With a small but loyal crowd who had gathered, there was an overwhelming feeling of intimacy and it was clear that the people there just wanted to hear this girl, her bandmates, her unique voice and sheer talent at constructing superb records. Florrie herself exuded an air of regal chic and debonair; an English Rose, some could say, here to grapple with the seemingly neglected female-electropop-music sector. With Sky Ferreira, Little Boots, La Roux, Uffie and the like on a period of AWOL, Florrie sits neatly between the “Where are they right now?” and the “Oh...who is this appearing?”, cue a resurgent Beth Ditto, a formidable Claire Maguire, intuitive Oh Land and vibrant Yelle. Comparisons aside, Despite the circumstances mentioned, Florrie proudly stood tall and held her own. She possessed that fine thread that forms a crucial link between the performance, her persona, the band and the small crowd, and her web ensnared us all.

At times it felt like there was a wavering of overall engagement but that is completely understandable considering the factors leading to the gig’s outcome. It is essential to remember that Florrie is still an underdog of the internet-based music world and word is yet to spread. This tour is the first stepping stone, so naturally there will be a feeling of "the unknown". Florrie however, floated majestically from song to song. "Summer Nights" was an earthy array of steady beats, Miami vibalicious sweetness, sneaky synths and sleek vocals. The sincere and succulently tender “Give Me Your Love” built up to an anthemic pounding of drums, regal keying and sublime singing to create a dynamic and emotive chunk of indie derived pop at its contagious best. The Downtown urban grit and subtly enigmatic and sexy “Call 911” all showcased Florrie’s vocal and performance credentials. Silky, with attitude, and underlying depth to the lyrics, the composition of mature synthing and racey fervent beats epitomises the skills Florrie has honed down to a fine art form.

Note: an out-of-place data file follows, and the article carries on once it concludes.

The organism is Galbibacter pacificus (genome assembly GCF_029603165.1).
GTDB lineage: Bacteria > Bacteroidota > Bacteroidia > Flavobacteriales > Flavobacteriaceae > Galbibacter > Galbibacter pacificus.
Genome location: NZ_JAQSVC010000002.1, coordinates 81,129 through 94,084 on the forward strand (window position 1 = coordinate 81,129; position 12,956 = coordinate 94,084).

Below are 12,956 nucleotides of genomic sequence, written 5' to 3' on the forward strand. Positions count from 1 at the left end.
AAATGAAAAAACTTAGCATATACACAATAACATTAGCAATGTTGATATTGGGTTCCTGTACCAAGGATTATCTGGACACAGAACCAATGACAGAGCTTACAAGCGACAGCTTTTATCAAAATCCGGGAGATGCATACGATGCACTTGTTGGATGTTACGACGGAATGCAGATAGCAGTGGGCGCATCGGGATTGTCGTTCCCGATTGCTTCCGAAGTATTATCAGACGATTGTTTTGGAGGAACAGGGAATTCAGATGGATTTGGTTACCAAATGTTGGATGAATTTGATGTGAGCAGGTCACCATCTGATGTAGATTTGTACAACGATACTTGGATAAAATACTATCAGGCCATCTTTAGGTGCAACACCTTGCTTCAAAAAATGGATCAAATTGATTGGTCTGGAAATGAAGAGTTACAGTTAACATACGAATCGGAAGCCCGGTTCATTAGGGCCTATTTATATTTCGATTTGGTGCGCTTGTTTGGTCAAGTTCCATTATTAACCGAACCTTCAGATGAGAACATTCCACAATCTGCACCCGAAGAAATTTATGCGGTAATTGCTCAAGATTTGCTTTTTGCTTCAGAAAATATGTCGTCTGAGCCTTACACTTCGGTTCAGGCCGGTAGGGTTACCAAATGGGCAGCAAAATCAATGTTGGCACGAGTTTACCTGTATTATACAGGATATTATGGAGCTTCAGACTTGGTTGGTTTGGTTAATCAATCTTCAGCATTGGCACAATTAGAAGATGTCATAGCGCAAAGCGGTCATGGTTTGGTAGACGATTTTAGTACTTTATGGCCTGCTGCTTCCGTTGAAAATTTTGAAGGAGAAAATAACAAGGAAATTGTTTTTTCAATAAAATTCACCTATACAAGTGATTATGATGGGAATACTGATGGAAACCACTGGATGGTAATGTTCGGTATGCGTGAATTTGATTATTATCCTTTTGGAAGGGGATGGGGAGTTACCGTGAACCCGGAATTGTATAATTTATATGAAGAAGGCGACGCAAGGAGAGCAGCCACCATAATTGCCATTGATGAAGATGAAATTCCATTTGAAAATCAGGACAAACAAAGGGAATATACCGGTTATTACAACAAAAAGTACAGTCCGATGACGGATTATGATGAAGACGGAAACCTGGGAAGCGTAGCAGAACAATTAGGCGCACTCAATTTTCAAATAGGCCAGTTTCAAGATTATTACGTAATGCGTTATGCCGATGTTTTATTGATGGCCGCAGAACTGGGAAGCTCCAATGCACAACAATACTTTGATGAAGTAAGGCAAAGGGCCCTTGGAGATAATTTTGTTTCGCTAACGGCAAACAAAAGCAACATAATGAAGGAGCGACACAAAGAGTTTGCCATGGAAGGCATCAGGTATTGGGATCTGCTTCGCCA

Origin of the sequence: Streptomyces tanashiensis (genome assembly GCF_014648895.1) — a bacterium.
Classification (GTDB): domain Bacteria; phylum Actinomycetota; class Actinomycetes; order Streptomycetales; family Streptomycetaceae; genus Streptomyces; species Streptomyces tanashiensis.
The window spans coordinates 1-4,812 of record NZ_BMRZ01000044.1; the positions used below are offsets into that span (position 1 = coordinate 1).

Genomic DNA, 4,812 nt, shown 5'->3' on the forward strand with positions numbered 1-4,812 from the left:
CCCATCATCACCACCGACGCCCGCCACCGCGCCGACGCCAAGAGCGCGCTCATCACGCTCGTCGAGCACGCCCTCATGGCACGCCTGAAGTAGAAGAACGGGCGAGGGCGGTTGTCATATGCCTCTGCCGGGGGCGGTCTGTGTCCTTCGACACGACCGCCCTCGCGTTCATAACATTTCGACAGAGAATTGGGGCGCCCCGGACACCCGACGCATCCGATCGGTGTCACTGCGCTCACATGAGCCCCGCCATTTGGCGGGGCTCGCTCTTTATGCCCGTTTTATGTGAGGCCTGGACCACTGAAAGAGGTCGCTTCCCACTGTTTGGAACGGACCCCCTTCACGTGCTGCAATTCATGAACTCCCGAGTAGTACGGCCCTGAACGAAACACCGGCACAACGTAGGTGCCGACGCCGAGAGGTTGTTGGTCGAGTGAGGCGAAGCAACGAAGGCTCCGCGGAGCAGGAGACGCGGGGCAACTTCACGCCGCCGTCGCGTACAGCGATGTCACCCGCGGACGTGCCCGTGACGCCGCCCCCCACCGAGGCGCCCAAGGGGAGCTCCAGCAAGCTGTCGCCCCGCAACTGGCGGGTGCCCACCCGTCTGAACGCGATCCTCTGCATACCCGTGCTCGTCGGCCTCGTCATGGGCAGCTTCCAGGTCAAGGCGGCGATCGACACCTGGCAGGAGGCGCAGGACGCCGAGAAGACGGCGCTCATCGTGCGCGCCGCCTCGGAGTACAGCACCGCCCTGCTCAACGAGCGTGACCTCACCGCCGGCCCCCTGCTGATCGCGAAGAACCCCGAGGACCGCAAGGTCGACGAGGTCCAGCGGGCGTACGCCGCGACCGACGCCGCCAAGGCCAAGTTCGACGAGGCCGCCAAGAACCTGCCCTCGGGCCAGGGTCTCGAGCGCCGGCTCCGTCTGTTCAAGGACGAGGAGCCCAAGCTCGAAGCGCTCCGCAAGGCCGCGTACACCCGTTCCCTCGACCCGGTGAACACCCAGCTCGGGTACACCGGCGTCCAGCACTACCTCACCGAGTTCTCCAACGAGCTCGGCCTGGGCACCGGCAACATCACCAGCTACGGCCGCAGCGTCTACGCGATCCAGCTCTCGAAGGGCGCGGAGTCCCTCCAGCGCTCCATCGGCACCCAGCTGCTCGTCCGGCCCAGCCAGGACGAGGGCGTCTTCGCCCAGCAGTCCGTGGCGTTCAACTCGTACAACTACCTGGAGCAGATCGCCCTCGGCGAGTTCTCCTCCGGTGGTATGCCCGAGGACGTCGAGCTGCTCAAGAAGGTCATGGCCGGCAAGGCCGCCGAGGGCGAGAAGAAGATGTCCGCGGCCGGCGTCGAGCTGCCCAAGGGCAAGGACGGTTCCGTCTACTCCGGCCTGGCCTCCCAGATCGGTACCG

The Florrie mixture certainly seemed to contain the essence of Little Boots, Kylie Minogue and Uffie, and it's this blend that means Florrie has such widely diverse appeal. The spectrum of range and difference of songs blended with relative dynamism, something a lot of established artists fall way below the mark at achieving. I met Florrie after the gig to pester her for a photo and all I can say is; intelligent, genuine, charismatic. This lovely lass is a winner.

Florrie's intimate performance fired the critical salvo that sunk the critic's battleship named “Alternative female solo pop is dead” and looks to of won the battle. Can her big guns win the war? If you ignore the obvious and tacky sexual pun, it is clear she can, and will surely. The ingredients are there, the fighting spirit visible. Florrie, we salute you.

As always, check out Florrie's Facebook/Myspace/Twitter, show the girl some love, and hit up her homepage to download free tracks from her amazing "Introduction EP".